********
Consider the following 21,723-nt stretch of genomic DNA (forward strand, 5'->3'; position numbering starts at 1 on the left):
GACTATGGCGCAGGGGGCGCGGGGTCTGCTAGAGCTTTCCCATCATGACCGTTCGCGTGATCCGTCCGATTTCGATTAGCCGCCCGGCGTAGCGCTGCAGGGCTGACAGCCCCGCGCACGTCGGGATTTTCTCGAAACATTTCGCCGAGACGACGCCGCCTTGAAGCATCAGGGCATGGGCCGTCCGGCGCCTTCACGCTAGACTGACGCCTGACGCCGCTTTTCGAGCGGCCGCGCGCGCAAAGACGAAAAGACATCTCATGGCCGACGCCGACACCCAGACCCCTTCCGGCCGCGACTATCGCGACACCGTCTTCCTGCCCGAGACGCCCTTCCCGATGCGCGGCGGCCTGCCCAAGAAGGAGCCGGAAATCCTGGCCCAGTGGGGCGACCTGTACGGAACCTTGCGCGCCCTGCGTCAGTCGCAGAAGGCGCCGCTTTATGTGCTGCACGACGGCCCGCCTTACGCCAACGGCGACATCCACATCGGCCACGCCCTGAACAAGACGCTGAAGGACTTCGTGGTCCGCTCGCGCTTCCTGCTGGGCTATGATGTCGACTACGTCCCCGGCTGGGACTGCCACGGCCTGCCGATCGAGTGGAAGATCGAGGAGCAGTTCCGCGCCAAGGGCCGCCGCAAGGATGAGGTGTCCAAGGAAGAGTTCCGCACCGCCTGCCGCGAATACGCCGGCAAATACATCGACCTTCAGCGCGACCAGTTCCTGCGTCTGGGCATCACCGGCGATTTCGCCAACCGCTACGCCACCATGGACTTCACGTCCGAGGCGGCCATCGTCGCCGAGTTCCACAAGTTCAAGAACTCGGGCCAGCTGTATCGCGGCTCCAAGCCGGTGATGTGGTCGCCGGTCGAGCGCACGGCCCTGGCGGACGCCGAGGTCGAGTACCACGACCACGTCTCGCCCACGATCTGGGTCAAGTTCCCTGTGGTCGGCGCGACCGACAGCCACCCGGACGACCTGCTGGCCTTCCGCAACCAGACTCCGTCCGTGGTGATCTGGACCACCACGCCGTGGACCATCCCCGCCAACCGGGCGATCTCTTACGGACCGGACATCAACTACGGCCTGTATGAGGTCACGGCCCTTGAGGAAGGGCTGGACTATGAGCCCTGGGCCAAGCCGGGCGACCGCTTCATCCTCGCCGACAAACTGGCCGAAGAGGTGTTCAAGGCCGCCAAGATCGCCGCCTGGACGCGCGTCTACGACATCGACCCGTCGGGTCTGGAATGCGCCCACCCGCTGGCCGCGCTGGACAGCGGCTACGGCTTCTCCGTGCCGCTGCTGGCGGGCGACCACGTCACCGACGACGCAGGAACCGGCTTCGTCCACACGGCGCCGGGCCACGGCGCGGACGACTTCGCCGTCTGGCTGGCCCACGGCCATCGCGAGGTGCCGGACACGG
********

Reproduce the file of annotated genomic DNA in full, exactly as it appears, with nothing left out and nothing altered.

Consider the following 21,723-nt stretch of genomic DNA (forward strand, 5'->3'; position numbering starts at 1 on the left):
GACTATGGCGCAGGGGGCGCGGGGTCTGCTAGAGCTTTCCCATCATGACCGTTCGCGTGATCCGTCCGATTTCGATTAGCCGCCCGGCGTAGCGCTGCAGGGCTGACAGCCCCGCGCACGTCGGGATTTTCTCGAAACATTTCGCCGAGACGACGCCGCCTTGAAGCATCAGGGCATGGGCCGTCCGGCGCCTTCACGCTAGACTGACGCCTGACGCCGCTTTTCGAGCGGCCGCGCGCGCAAAGACGAAAAGACATCTCATGGCCGACGCCGACACCCAGACCCCTTCCGGCCGCGACTATCGCGACACCGTCTTCCTGCCCGAGACGCCCTTCCCGATGCGCGGCGGCCTGCCCAAGAAGGAGCCGGAAATCCTGGCCCAGTGGGGCGACCTGTACGGAACCTTGCGCGCCCTGCGTCAGTCGCAGAAGGCGCCGCTTTATGTGCTGCACGACGGCCCGCCTTACGCCAACGGCGACATCCACATCGGCCACGCCCTGAACAAGACGCTGAAGGACTTCGTGGTCCGCTCGCGCTTCCTGCTGGGCTATGATGTCGACTACGTCCCCGGCTGGGACTGCCACGGCCTGCCGATCGAGTGGAAGATCGAGGAGCAGTTCCGCGCCAAGGGCCGCCGCAAGGATGAGGTGTCCAAGGAAGAGTTCCGCACCGCCTGCCGCGAATACGCCGGCAAATACATCGACCTTCAGCGCGACCAGTTCCTGCGTCTGGGCATCACCGGCGATTTCGCCAACCGCTACGCCACCATGGACTTCACGTCCGAGGCGGCCATCGTCGCCGAGTTCCACAAGTTCAAGAACTCGGGCCAGCTGTATCGCGGCTCCAAGCCGGTGATGTGGTCGCCGGTCGAGCGCACGGCCCTGGCGGACGCCGAGGTCGAGTACCACGACCACGTCTCGCCCACGATCTGGGTCAAGTTCCCTGTGGTCGGCGCGACCGACAGCCACCCGGACGACCTGCTGGCCTTCCGCAACCAGACTCCGTCCGTGGTGATCTGGACCACCACGCCGTGGACCATCCCCGCCAACCGGGCGATCTCTTACGGACCGGACATCAACTACGGCCTGTATGAGGTCACGGCCCTTGAGGAAGGGCTGGACTATGAGCCCTGGGCCAAGCCGGGCGACCGCTTCATCCTCGCCGACAAACTGGCCGAAGAGGTGTTCAAGGCCGCCAAGATCGCCGCCTGGACGCGCGTCTACGACATCGACCCGTCGGGTCTGGAATGCGCCCACCCGCTGGCCGCGCTGGACAGCGGCTACGGCTTCTCCGTGCCGCTGCTGGCGGGCGACCACGTCACCGACGACGCAGGAACCGGCTTCGTCCACACGGCGCCGGGCCACGGCGCGGACGACTTCGCCGTCTGGCTGGCCCACGGCCATCGCGAGGTGCCGGACACGG